Some of the challenges that finance teams, particularly accounts payable teams, can often face include:

  • too many manual processes
  • data entry errors
  • high costs from labour, printing and archiving
  • paying fraudulent or misleading invoices.

Two of the most common approaches to overcoming these issues are optical character recognition (OCR) readers and e-invoicing. So what should you choose?

What is OCR?

OCR is a technology that distinguishes printed or handwritten text characters of physical documents, such as a PDF document. The basic process of OCR involves examining the text of a document and translating the characters into code that can be used for data processing. OCR can be hardware using a physical scanner or software which takes advantage of Artificial Intelligence (AI) for character recognition.

How does it work?

Generally accounts teams upload the PDF or scanned document to their OCR software where the invoice is read, captured and input into their accounting software.

Pros and cons of OCR

From afar, it can seem that OCR reduces the amount of effort it takes to process and invoice, makes for faster processing and depending on the volume of invoices, can reduce costs. But because it’s not true data exchange because it scans an unstructured document and tries to interpret it, it can produce mistakes. Some consider 70% OCR accuracy as ‘good’. Identifying and fixing up these mistakes can be time-consuming and costly.

Some of the other cons are:

  • a limited range of document types can be read
  • it isn’t always accurate, so further checks and balances need to be in place (often manual)
  • technology experts may need to be hired to look after your technology
  • upfront costs can be high.

What is e-invoicing?

E-invoicing enables organisations to send and receive invoices electronically, directly to and from their software. No need to scan an invoice before uploading it into your software like you do with OCR scanners.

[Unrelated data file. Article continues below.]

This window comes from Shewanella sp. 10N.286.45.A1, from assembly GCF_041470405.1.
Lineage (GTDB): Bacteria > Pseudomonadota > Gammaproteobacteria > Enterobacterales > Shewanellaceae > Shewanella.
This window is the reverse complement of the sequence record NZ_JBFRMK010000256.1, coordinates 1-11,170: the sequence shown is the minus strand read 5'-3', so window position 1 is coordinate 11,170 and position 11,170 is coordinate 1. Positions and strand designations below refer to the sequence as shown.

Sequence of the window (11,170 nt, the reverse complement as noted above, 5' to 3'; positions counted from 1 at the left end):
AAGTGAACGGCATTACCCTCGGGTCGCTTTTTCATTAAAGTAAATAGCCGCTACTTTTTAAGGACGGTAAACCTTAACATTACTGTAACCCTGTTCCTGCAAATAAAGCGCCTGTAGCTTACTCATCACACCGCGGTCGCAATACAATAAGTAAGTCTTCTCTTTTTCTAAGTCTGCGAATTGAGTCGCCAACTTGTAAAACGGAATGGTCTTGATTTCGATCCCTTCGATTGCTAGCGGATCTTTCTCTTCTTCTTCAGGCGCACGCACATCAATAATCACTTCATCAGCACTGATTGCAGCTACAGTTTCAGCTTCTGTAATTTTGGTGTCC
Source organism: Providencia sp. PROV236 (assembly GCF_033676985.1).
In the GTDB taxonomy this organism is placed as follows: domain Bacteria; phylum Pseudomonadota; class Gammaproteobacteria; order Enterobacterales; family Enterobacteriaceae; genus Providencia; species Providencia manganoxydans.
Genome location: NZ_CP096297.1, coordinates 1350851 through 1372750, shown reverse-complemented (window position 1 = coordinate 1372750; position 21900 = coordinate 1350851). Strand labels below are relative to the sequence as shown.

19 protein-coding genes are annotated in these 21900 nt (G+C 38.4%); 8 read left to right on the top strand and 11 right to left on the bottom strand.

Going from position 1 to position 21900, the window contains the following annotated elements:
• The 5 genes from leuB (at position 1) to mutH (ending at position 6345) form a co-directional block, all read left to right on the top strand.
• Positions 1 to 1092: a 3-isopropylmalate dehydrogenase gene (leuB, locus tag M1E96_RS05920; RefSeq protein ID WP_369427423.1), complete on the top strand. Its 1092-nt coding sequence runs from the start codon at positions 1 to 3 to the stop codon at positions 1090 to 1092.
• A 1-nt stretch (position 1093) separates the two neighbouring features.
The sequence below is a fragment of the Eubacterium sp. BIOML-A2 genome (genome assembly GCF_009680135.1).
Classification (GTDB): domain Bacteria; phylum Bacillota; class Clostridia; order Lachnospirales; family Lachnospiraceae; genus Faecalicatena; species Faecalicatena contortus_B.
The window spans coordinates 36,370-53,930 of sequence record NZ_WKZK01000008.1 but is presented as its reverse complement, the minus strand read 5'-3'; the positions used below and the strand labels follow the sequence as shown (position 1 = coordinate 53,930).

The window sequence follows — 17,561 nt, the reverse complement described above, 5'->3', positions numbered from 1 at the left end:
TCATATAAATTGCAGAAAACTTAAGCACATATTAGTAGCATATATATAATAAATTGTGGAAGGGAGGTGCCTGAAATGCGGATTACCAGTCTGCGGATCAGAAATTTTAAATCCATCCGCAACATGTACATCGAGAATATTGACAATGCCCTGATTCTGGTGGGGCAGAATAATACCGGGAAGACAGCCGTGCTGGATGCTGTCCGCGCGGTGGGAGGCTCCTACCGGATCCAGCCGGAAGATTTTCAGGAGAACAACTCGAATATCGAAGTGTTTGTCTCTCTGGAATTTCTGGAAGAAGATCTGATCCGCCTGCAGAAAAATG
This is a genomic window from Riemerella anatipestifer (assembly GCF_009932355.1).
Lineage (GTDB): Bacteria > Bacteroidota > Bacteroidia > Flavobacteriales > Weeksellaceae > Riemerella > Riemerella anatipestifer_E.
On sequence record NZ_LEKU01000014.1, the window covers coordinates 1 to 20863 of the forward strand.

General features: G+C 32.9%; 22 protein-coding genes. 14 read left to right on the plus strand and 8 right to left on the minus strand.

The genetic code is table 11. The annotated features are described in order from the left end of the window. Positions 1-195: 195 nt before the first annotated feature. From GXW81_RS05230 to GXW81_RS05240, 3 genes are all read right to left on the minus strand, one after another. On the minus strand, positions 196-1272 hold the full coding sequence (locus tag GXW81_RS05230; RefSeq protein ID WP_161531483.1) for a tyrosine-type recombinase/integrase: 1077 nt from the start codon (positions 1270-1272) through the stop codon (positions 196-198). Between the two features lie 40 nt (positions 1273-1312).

How does it work?

E-invoicing in Australia and New Zealand is provided through a network of interoperable Access Points, like MessageXchange, that exchange your e-invoices using the Peppol standard that has been adopted around the world. You can think of it like a telephone network.

Pros and cons of e-invoicing

E-invoicing has a few key benefits:

  • cost savings from data entry, printing and archiving
  • easier invoice processing
  • faster invoice payments
  • fewer errors
  • exchanging invoices directly to and from software
  • Enhanced security.

Next steps

There are a few things you should think about when looking at e-invoicing:

Getting your business ready

To prepare your business, think about these things:

  • Define your objectives
  • Look at your business processes
  • Get the relevant teams involved

If you want to learn more about preparing for e-invoicing, check out our whitepaper, .

At MessageXchange, we try to make things easier to get started with E-invoicing:

Select a product and complete your application form

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